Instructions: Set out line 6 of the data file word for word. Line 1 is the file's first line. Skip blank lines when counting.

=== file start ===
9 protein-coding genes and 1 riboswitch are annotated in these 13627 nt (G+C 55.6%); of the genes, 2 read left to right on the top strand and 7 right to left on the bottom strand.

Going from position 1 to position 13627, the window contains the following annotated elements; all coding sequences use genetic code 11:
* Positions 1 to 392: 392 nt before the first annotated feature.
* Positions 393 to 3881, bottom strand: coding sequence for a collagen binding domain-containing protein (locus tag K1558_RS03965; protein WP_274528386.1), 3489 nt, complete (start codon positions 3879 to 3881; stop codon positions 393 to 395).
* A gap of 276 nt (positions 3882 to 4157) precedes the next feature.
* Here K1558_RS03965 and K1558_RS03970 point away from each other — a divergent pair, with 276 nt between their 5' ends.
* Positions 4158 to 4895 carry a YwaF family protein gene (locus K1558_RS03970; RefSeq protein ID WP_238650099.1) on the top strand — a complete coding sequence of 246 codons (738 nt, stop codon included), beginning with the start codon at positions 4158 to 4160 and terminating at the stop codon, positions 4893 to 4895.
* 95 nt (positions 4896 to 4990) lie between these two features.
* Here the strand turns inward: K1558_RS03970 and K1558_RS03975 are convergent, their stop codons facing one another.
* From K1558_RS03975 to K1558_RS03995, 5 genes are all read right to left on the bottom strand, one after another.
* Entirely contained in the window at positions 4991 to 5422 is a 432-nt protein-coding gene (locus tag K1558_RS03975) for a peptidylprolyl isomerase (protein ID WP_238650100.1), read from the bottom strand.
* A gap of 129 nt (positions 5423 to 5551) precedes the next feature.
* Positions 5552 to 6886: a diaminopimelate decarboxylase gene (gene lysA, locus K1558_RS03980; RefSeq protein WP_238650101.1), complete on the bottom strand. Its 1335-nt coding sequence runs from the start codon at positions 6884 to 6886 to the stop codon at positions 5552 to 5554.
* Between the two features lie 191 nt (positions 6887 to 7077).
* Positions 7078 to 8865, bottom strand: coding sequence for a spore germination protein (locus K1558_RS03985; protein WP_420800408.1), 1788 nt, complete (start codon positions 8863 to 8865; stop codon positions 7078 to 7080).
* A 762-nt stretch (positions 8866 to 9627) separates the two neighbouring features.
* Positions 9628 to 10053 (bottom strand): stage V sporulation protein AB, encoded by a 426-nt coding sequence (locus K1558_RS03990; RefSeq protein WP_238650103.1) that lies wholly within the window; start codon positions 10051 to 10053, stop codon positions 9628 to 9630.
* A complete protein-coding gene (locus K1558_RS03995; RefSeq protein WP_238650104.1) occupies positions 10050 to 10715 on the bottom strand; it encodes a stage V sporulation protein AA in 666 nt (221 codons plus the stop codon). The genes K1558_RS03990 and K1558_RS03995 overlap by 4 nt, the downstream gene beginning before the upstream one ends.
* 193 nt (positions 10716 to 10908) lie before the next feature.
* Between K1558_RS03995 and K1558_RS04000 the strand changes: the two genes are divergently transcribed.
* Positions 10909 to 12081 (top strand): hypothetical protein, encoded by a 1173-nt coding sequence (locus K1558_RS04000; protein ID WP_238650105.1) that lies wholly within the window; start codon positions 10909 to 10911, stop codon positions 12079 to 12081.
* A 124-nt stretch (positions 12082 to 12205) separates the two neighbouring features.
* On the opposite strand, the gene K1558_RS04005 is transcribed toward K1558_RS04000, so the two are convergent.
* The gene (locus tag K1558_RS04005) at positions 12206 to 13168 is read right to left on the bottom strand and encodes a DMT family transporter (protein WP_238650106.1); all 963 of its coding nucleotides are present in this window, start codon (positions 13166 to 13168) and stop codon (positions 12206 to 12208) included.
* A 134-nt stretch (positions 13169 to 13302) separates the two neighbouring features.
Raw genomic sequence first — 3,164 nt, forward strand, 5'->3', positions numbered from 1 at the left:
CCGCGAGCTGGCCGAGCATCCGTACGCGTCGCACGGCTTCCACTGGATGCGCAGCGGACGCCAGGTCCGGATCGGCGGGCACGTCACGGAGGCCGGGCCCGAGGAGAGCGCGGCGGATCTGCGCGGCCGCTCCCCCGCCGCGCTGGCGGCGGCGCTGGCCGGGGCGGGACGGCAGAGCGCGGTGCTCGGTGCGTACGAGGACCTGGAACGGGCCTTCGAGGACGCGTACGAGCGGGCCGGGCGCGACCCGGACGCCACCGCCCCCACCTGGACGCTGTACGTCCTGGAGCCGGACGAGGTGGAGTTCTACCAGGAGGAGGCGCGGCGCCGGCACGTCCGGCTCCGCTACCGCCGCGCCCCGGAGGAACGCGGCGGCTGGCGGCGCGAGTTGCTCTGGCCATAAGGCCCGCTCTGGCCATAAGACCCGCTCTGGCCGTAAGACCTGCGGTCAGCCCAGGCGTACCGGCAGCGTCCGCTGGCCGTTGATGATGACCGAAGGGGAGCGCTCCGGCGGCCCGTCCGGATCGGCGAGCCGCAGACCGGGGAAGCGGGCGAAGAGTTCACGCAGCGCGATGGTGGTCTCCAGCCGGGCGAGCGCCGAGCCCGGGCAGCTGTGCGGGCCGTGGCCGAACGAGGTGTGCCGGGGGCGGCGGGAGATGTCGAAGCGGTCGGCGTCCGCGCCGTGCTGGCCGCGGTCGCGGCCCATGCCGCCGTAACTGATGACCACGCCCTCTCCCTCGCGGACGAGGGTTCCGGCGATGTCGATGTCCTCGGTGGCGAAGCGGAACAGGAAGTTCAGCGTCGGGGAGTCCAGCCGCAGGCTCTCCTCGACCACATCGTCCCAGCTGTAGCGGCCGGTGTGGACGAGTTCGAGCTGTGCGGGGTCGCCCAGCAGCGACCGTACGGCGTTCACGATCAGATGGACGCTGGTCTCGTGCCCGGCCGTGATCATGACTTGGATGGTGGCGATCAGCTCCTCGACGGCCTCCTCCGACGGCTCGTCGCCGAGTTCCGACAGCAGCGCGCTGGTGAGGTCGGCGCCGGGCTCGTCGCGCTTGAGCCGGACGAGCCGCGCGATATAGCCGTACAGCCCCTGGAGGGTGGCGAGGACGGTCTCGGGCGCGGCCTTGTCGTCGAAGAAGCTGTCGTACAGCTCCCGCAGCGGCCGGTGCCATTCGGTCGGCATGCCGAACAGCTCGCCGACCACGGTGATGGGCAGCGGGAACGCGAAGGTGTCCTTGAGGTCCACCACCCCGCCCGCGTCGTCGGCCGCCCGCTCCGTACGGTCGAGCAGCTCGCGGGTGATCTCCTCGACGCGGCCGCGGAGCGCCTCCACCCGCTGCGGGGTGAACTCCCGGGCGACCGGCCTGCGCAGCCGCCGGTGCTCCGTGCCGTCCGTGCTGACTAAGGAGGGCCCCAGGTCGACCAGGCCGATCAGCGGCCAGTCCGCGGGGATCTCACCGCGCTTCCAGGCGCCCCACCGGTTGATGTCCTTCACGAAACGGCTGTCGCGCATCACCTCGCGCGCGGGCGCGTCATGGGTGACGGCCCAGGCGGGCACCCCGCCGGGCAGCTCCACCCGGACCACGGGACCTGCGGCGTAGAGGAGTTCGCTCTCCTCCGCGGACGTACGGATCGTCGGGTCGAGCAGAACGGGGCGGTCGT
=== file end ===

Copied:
* Here K1558_RS03965 and K1558_RS03970 point away from each other — a divergent pair, with 276 nt between their 5' ends.